As unlikely as it may seem, there are situations in which manufacturing top quality parts can cause just as much downtime, lost revenue and frustration as producing defective ones. Shop personnel at Accuma Corp.’s Beatrice, Neb., plant were all too familiar with such a recurring problem.
As one of the premiere manufacturers of plastic injection molded components for batteries, Accuma is headquartered in Italy and has sales and manufacturing operations in the U.S. (North Carolina and Nebraska), Germany, England, and China. Accuma’s Beatrice facility manufactures more than 300 types of battery containers, lids and accessories—including handles, vents and caps—for the automotive industry.
Engineers at the Beatrice plant had relied on laser micrometers to determine whether a lead battery post was positive or negative, and to ensure that it was positioned correctly based on the diameter of the post. “The micrometers could detect battery lids with two positive or two negative posts, or incorrect orientation, when these conditions existed,” says Scott Wagers, maintenance supervisor. “The problem is that they were falsely rejecting an excessive quantity of parts—50 percent—because any part that didn’t align perfectly in front of the sensor was automatically rejected.”
Performing secondary inspections of rejected parts (gauging whether they were a go or no go) was costly and time consuming. To find a solution to this ongoing problem, Wagers contacted Hartfiel Automation in Des Moines, IA (www.hartfiel.com). Hartfiel engineers provided Accuma with a Teledyne DALSA BOA BVS-0640M-INS vision sensor demo unit for a one-week trial that turned into a permanent solution.
The BOA is a VGA (640x480) monochrome vision sensor that contains all of the elements of an industrial machine vision system within a tiny (44 x 44 x 39 mm), rugged IP-67-rated enclosure. Most importantly for Accuma’s needs, the BOA vision system tracks each part throughout a view window so that the part does not have to be perfectly positioned during the inspection process.
Accuma’s BOA, which is fitted with an 8mm lens and uses a 5 x 5 in. red backlight, interfaces with a Windows-based, 6-axis robotic battery lid pick-and-place application. Each minute, the robot presents two battery lids to the BOA in a constantly rotated, 180-degree sequence (Lid #1’s positive battery post, then Lid #2’s negative battery post, and so on). Using its embedded inspection software, the BOA determines whether the battery post in question is correct. An operator packages all of the good parts and places any defective parts in a locked reject bin.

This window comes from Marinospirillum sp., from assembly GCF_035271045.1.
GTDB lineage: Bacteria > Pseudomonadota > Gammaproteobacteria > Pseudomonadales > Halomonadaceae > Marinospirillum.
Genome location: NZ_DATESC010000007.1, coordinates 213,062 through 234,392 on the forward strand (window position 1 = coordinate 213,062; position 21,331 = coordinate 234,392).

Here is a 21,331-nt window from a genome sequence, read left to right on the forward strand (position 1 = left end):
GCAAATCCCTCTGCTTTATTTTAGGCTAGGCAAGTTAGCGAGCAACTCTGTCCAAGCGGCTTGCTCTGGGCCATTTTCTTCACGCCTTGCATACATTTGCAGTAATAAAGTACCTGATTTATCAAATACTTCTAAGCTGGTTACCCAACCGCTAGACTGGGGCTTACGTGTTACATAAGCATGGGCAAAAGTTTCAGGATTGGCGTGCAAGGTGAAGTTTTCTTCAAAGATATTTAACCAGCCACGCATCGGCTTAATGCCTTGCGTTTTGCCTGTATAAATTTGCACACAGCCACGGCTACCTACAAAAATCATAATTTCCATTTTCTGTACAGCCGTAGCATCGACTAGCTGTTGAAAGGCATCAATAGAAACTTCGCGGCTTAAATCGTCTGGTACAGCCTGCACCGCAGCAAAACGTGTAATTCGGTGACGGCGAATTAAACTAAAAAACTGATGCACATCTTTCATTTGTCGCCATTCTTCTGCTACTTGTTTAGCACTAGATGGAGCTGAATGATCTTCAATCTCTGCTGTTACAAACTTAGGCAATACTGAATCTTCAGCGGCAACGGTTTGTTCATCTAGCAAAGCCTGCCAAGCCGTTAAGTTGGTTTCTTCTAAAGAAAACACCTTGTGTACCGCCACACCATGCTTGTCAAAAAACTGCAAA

Since installing the vision system, “we have drastically reduced the number of false rejects and eliminated the need for a secondary inspection of rejected parts,” Wagers says. “If the camera rejects a part, we are confident that it is a non-conforming part.”
Installing the vision sensor was straightforward. “We learned how to program the vision system using the manual that came with the product, and we haven’t needed any training,” Wagers comments. He and others in the maintenance department are the only ones who make adjustments to the system.
Since the system has been up and running, Accuma hasn’t shipped a single non-conforming part. “The biggest benefits to us as a result of using this vision system have been the overall repeatability of the BOA, the ease of set up to various part configurations, and the confidence we have in the system to provide reliable results,” Wagers says. Accuma installed a second BOA on another battery lid line, and has plans to install additional vision systems throughout the facility to solve a variety of quality applications for battery box covers and containers.
>> Renee Robbins Bassett, email@example.com, is Managing Editor of Automation World.